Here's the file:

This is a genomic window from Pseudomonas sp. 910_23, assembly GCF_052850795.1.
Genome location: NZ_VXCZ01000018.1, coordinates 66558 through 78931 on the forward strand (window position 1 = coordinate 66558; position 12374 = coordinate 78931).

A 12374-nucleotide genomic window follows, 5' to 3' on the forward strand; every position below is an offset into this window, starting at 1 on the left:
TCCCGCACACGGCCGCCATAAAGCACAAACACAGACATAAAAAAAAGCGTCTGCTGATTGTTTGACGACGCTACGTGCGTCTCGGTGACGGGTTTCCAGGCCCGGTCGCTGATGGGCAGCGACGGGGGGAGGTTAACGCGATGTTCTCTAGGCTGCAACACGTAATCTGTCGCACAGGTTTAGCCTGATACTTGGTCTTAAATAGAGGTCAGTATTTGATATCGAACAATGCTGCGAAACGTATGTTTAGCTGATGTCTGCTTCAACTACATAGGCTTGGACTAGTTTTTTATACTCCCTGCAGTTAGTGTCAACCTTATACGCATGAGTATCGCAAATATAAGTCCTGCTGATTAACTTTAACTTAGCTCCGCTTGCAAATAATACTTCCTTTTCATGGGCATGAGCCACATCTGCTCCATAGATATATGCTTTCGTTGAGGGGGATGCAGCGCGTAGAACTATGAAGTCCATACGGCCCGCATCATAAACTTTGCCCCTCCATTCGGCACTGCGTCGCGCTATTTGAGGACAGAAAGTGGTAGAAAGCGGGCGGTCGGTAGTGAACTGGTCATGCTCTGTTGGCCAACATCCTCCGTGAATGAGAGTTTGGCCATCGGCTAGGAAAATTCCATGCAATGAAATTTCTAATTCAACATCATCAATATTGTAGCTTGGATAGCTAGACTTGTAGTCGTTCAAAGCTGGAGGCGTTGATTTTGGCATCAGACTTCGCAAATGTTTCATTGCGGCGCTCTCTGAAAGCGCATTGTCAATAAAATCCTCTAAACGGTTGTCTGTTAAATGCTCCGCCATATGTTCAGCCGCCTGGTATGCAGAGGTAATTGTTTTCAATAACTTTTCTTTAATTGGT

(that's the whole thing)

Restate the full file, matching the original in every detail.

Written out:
This is a genomic window from Pseudomonas sp. 910_23, assembly GCF_052850795.1.
Genome location: NZ_VXCZ01000018.1, coordinates 66558 through 78931 on the forward strand (window position 1 = coordinate 66558; position 12374 = coordinate 78931).

A 12374-nucleotide genomic window follows, 5' to 3' on the forward strand; every position below is an offset into this window, starting at 1 on the left:
TCCCGCACACGGCCGCCATAAAGCACAAACACAGACATAAAAAAAAGCGTCTGCTGATTGTTTGACGACGCTACGTGCGTCTCGGTGACGGGTTTCCAGGCCCGGTCGCTGATGGGCAGCGACGGGGGGAGGTTAACGCGATGTTCTCTAGGCTGCAACACGTAATCTGTCGCACAGGTTTAGCCTGATACTTGGTCTTAAATAGAGGTCAGTATTTGATATCGAACAATGCTGCGAAACGTATGTTTAGCTGATGTCTGCTTCAACTACATAGGCTTGGACTAGTTTTTTATACTCCCTGCAGTTAGTGTCAACCTTATACGCATGAGTATCGCAAATATAAGTCCTGCTGATTAACTTTAACTTAGCTCCGCTTGCAAATAATACTTCCTTTTCATGGGCATGAGCCACATCTGCTCCATAGATATATGCTTTCGTTGAGGGGGATGCAGCGCGTAGAACTATGAAGTCCATACGGCCCGCATCATAAACTTTGCCCCTCCATTCGGCACTGCGTCGCGCTATTTGAGGACAGAAAGTGGTAGAAAGCGGGCGGTCGGTAGTGAACTGGTCATGCTCTGTTGGCCAACATCCTCCGTGAATGAGAGTTTGGCCATCGGCTAGGAAAATTCCATGCAATGAAATTTCTAATTCAACATCATCAATATTGTAGCTTGGATAGCTAGACTTGTAGTCGTTCAAAGCTGGAGGCGTTGATTTTGGCATCAGACTTCGCAAATGTTTCATTGCGGCGCTCTCTGAAAGCGCATTGTCAATAAAATCCTCTAAACGGTTGTCTGTTAAATGCTCCGCCATATGTTCAGCCGCCTGGTATGCAGAGGTAATTGTTTTCAATAACTTTTCTTTAATTGGT